Sunday, March 1, 2009

Eat healthy, balanced diet food stay active all day & successfull .

Health is all key of happiness. So take always balanced & healthy food
Eat a healthy, balanced diet and stay active
The key to a healthy balanced diet is not to ban or omit any foods or food groups but to balance what you eat by consuming a variety of foods from each food group in the right proportions for good health.

5food groups on the eatwell plate are:
Fruit and vegetables
These should make up about a third of your daily diet and can be eaten as part of every meal, as well as being the first choice for a snack.

You should eat at least five portions of fruit and vegetables each day. Research suggests this can help to protect against cancer, obesity and various chronic diseases such as heart disease. This is because of the unique package of nutrients and plant compounds they contain.

Bread, rice, potatoes and pasta
This food group should also make up about a third of your diet and contains the starchy carbohydrates that are the body's main source of energy.

When selecting products from this food group, choose unrefined carbohydrates over those that have been refined, as they will contain the whole of the grain. Wholegrain foods are rich in fibre and other nutrients that have many health benefits, and people who consume wholegrains seem to have a reduced risk of certain cancers, diabetes and coronary heart disease.

The final third of the eatwell plate is made up of three groups containing foods that need to be consumed in smaller proportions than the other two principal categories. These food groups also contain nutrients essential to our diet, so it's important not to leave them out altogether.

Milk and dairy foods
These should be eaten in moderation because of their high saturated fat content, but they're an important source of calcium, which is essential for healthy bones and teeth. Choose low-fat or reduced-fat versions.

Meat, fish, eggs and beans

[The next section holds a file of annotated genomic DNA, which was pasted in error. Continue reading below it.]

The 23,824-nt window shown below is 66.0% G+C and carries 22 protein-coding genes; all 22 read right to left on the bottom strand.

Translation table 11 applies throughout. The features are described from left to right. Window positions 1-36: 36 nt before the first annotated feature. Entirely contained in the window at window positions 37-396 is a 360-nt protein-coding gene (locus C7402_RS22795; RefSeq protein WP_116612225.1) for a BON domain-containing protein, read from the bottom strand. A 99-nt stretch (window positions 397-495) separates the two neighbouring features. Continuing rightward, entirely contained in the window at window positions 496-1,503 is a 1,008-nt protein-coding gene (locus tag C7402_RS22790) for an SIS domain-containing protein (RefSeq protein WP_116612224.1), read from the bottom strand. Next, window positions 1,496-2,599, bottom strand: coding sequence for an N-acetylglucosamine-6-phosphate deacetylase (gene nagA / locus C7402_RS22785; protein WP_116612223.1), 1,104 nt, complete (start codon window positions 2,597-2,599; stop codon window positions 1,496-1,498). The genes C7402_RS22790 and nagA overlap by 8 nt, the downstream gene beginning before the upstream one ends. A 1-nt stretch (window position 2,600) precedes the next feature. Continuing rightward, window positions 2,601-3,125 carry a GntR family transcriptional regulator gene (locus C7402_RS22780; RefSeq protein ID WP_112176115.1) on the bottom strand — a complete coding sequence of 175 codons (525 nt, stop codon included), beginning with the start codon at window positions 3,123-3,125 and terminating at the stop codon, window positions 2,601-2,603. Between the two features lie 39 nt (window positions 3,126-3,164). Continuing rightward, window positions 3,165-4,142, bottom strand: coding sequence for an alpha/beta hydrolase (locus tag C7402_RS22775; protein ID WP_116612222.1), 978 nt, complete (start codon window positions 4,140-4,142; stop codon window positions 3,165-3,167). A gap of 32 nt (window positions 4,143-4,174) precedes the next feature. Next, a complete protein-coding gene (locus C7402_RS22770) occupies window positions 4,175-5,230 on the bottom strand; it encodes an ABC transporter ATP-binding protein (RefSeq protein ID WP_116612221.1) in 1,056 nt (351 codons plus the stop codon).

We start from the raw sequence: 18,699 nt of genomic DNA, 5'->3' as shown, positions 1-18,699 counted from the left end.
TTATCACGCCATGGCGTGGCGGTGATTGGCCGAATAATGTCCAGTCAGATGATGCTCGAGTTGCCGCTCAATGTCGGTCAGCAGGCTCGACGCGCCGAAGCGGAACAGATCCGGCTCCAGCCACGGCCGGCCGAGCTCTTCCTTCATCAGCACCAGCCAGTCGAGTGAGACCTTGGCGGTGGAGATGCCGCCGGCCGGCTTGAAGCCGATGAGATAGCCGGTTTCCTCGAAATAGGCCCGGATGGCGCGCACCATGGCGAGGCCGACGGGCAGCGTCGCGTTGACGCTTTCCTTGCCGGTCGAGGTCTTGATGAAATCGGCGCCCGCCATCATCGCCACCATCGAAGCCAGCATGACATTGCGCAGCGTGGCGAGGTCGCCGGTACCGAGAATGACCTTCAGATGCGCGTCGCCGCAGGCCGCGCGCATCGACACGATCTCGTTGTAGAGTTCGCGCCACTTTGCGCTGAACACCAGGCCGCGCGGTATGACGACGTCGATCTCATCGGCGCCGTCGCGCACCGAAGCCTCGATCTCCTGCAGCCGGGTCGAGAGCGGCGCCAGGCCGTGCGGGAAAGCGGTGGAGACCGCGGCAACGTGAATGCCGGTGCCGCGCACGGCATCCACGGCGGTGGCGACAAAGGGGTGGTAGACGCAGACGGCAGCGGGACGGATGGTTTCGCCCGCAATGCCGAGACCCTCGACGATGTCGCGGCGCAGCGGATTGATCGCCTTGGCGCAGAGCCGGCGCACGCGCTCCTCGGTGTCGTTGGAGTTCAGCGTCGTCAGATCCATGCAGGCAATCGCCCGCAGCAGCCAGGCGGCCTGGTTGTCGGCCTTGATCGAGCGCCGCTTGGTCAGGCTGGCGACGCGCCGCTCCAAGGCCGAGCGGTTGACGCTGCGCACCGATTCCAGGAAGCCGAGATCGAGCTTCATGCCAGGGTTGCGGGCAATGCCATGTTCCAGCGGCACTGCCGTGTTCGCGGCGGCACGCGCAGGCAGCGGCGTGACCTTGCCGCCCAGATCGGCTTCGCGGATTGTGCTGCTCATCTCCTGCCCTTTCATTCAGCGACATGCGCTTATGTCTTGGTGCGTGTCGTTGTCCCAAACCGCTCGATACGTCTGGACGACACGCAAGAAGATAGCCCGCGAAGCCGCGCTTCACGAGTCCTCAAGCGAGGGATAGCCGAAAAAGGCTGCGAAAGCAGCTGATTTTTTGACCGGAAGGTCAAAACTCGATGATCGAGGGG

This food group includes both animal and plant sources of protein, which is a major functional and structural component of all cells. Protein provides the body with between 10 and 15 per cent of its dietary energy, and is needed for growth and repair.

Foods and drinks high in fat and/or sugar
This group makes up the smallest section on the eatwell plate and includes foods that should only be eaten sparingly because, although they're an important energy source, they contain very few nutrients and are often known as 'empty calories'.

Foods from this group are high in unhealthy components such as saturated fat, trans fatty acids, sugar and salt - all of which are associated with an increased risk of developing certain diseases.

They should only be eaten as occasional treats, or to increase the palatability of other important foods (such as olive oil on salads, a scraping of spread on bread, or a sprinkling of sugar on some tart fruits).

How to eat a balanced diet
Eat a variety of foods to obtain all of the essential nutrients
Too much as well as too little can be bad for you – balance is required
Everyone's plate will look slightly different as we all have different requirements depending on our body’s shape and size, and our levels of activity.

Maintaining a healthy, balanced diet
The Food Standards Agency's eight tips for eating well are:

Base meals on starchy foods

.Eat lots of fruit and vegetables

.Eat more fish

.Cut down on saturated fat and sugar

.Try to eat less salt - no more than 6g a day

.Get active and try to be a healthy weight

.Drink plenty of water

Don't skip breakfast

Portion size
In recent years, portions have been gradually getting bigger with the introduction of king-size chocolate bars, bigger bags of crisps and super-sized meals.

Larger packets and plates can encourage us to eat greater quantities of food, which increases our energy intake. Studies have found that consuming additional food doesn't increase your sense of fullness, so think of 'down-sizing' rather than 'super-sizing' for most foods, except fruit and vegetables.

Energy density
This is the amount of stored energy in food. Just 1g of fat provides nine calories, which is more than double the calories in 1g of protein or carbohydrate. This means you can feel fuller on fewer calories if you choose the right foods, and in the long term you're less likely to gain weight.

Healthy living
Food is there to enjoy, which is often forgotten amid all the media hype surrounding various food items. Just remember to keep a check on portion size and energy density.

Food habits change slowly, but

try new foods
join a local cookery club to boost your culinary confidence
have a positive attitude about food – it's one of life's pleasures

Exercise helps to maintain your body weight by balancing your energy intake (food eaten) with energy output (exercise).

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